The Trump Story the Media Dare Not Utter

The media are engaged in an orgy of navel-gazing about the Trump presidency, but they're totally, utterly, absolutely, no-way-in-hell willing to gaze at their own navel.


Did Russian hackers revealing that Debbie Wasserman Schultz and Donna Brazile had put their thumb on the scale over at the DNC against Bernie cause Trump to win? Did he win because working white men are “angry”? Did he win because Hillary failed to campaign in the critical Rustbelt swing states? Did he win because of the Russians' media operations? Is he going to be president because so many people are so upset with “gummint”?

These (among others) are the memes that you'll find virtually every hour on TV news. But have you ever, anywhere (other than Free Speech TV), seen a TV conversation about the role the media itself played in getting Trump elected, and why they did it?

The numbers are easy to find online Trump got between $2 and $3 billion in free media coverage, while Hillary struggled to break into the evening news, and Bernie was largely ignored until the final months of the Democratic primary.

And it's not a secret: Les Moonves, the Executive Chairman and CEO of CBS, said, as reported by the Hollywood Reporter about Trump's candidacy: "It may not be good for America, but it's damn good for CBS." He added: “Donald's place in this election is a good thing. … Man, who would have expected the ride we're all having right now? ... The money's rolling in and this is fun... I've never seen anything like this, and this going to be a very good year for us. Sorry. It's a terrible thing to say. But, bring it on, Donald. Keep going.”

The networks – whose first priority since Reagan killed the Fairness Doctrine is profitability rather than informing the public – are no doubt salivating about the next 4 years of daily eruptions from the White House. They're clearly betting The Donald Trump Reality Show - POTUS Version will provide an ongoing revenue stream, whereas a Hillary presidency would merely have been competent and boring, and thus not as profitable for the media.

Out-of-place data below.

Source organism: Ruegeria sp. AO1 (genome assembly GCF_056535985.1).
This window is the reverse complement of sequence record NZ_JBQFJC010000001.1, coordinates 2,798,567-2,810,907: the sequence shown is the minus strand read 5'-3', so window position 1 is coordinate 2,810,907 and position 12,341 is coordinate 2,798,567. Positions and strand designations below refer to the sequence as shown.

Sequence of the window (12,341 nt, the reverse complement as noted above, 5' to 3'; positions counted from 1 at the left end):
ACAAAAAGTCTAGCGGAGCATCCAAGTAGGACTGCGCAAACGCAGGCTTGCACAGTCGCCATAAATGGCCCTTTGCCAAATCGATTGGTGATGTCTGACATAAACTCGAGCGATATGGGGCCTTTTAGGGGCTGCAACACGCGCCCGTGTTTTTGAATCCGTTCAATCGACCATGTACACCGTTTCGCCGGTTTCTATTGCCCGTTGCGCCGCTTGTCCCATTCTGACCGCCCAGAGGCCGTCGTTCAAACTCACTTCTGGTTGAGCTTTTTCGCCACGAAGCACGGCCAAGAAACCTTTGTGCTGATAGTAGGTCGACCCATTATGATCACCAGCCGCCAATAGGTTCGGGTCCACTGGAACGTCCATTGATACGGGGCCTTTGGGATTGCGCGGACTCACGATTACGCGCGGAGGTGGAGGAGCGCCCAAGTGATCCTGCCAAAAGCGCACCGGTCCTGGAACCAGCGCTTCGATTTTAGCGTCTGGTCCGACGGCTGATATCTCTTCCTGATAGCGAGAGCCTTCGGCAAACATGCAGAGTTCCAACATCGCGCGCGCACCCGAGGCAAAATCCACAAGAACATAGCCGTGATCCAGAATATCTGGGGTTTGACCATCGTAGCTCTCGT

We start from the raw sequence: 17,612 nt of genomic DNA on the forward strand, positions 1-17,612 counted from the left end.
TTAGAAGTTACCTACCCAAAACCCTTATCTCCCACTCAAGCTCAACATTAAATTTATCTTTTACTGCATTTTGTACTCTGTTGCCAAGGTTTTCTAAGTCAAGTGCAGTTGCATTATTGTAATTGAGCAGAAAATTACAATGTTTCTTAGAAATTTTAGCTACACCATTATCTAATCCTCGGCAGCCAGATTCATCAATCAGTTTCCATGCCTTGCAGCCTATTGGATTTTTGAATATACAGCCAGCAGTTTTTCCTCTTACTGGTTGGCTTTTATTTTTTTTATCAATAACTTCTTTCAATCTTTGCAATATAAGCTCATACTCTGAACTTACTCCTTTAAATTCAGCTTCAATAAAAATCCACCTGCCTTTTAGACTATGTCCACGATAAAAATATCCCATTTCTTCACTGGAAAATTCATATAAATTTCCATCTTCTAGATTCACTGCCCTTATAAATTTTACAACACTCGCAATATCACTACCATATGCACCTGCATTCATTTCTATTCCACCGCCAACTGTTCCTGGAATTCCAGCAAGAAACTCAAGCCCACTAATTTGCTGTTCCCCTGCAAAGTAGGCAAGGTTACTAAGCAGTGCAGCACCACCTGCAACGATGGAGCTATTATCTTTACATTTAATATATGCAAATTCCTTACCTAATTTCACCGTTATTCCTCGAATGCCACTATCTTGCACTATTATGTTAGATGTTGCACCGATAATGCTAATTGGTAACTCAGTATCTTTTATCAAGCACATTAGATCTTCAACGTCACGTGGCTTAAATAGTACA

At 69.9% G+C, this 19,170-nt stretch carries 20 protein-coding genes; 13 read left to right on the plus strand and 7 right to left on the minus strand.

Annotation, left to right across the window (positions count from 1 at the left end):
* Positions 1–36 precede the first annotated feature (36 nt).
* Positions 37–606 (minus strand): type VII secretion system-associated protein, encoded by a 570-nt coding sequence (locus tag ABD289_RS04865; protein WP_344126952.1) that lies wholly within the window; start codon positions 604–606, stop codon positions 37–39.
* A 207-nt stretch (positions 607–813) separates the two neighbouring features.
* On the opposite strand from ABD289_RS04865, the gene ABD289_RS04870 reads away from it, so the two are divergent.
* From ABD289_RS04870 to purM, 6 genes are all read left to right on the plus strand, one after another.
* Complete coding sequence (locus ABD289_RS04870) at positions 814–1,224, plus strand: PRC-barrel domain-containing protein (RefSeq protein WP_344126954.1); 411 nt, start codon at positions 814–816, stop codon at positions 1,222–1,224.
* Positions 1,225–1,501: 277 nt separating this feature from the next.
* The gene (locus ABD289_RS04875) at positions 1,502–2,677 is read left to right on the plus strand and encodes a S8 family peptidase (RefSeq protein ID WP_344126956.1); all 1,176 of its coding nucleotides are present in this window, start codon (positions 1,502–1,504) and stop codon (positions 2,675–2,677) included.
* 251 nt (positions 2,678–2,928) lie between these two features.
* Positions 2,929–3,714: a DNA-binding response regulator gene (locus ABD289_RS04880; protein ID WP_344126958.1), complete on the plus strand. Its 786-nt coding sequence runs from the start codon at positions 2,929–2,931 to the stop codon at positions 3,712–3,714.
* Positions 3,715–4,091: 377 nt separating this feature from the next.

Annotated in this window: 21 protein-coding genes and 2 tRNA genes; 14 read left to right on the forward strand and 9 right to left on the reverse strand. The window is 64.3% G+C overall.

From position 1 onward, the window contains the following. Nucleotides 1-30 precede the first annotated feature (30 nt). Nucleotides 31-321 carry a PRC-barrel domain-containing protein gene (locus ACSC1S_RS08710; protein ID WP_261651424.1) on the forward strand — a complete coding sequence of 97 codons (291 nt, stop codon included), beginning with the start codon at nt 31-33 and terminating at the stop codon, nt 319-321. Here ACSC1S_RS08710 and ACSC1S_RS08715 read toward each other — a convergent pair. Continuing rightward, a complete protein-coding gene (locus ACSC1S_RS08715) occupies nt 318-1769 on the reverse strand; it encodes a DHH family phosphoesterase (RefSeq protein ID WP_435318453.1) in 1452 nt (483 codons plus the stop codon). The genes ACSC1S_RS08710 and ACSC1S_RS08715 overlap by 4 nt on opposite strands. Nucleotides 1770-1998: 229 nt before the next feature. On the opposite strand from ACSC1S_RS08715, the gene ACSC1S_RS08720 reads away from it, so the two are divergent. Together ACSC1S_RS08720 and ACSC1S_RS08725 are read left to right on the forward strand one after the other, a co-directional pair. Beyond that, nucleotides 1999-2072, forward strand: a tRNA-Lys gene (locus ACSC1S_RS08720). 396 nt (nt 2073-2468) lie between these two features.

Which raises an important question in this post-Fairness Doctrine, post-consolidation media landscape in the United States.

The media is the only industry that's mentioned in our Constitution, because the Founders and Framers, as much as they may have hated the coverage they were getting from newspapers (see Jefferson), believed that a “free” and vibrant press would serve as a check on the 3 branches of government: a Fourth Estate, if you will.

In a letter about Shay’s Rebellion, which some argued was incited by newspapers, Thomas Jefferson wrote:

“The people are the only censors of their governors; and even their errors will tend to keep them to the true principles of their institution. To punish these errors too severely would be to suppress the only safeguard of the public liberty. The way to prevent these irregular interpositions of the people is to give them full information of their affairs, through the channel of public papers, and to contrive that those papers should penetrate the whole mass of the people.

“The basis of our government being the opinion of the people, the very first object should be to keep that right; and were it left to me to decide, whether we should have a government without newspapers, or newspapers without a government, I should not hesitate a moment to prefer the latter.”

Had TV existed in 1783, Jefferson would have probably expressed similar sentiments about it.

As Jefferson wrote in 1786 to his close friend Dr. James Currie, “Our liberty depends on the freedom of the press, and that cannot be limited without being lost.”

But ever since Ronald Reagan functionally stopped enforcing the Sherman Anti-Trust Act and killed off the FCC's Fairness Doctrine, leading to an explosion of acquisitions and mergers, and Bill Clinton signed the Telecommunications Act of 1996, leading to an even more startling concentration of media in a very few hands, freedom of the press in America has become as much an economic as a political issue.

This is problematic, because no democracy can survive when most of the media has a sole commitment to profit with little consideration for the public good.

The Trump presidency is virtually entirely a product of our modern for-profit, highly-consolidated media.

As such, now may be an important time to reconsider how that media – particularly TV – is “free” (from corporate boards' profit interests) with regard to ownership and programming.

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